God Didn't Say That

Bible Translations and Mistranslations

Q&A: Is God’s Son The Son of God?

Another great question from the About page:

I have a question about Matthew 27:54. The centurion and the rest of the detachment set to guard Jesus’ body cried out and said “truly he was the Son of God!” — or is that really what they said?

Since it lacks the articles in Greek, and Latin doesn’t have articles, is it possible that they really said “truly he was the son of a god!”?

It’s a simple question with a complex answer.

There are two parts to understanding the issue.

The first is how Greek conveys possessives like “God’s.” In Greek, a possessor is marked by the genitive case, similar to the apostrophe “s” in English. So “God” in Greek is theos and “God’s” is theou. This same genitive also plays the role that “of God” does in English. Similarly “Paul” is paulos and “of Paul” and “Paul’s” is paulou.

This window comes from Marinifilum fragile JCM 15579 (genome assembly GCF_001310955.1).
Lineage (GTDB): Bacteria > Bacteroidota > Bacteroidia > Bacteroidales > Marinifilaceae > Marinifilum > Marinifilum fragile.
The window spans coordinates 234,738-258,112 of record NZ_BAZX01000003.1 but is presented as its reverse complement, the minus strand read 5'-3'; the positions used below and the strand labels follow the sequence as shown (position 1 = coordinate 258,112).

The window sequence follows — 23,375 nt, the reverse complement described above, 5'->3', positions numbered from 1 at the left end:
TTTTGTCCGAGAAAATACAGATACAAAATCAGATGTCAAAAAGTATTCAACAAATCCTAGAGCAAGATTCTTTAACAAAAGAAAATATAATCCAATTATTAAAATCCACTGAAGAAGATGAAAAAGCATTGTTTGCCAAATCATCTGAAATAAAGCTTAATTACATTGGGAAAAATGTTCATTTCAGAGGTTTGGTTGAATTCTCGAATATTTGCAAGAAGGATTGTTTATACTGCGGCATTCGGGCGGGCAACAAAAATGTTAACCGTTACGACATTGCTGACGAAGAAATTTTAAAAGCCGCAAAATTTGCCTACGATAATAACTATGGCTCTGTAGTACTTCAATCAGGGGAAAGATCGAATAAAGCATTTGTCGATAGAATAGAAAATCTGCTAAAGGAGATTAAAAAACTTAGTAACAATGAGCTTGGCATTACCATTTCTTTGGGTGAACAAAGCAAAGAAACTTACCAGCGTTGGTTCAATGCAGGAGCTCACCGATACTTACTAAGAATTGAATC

At first glance, this seems to be Greek 101, but there a very important nuances that hide in the details. To get a sense of them, we can look just at English, and note that there are three expression that look like they should mean the same thing but do not: “Paul’s,” “of Paul,” and “of Paul’s.” Moving to less religiously charged words helps, so we can better compare:

  • I am a friend of Bill. / I am a vice-president of the company.
  • I am the friend of Bill. / I am the vice-president of the company.

  • I am a friend of Bill’s. / I am a vice-president of the company’s.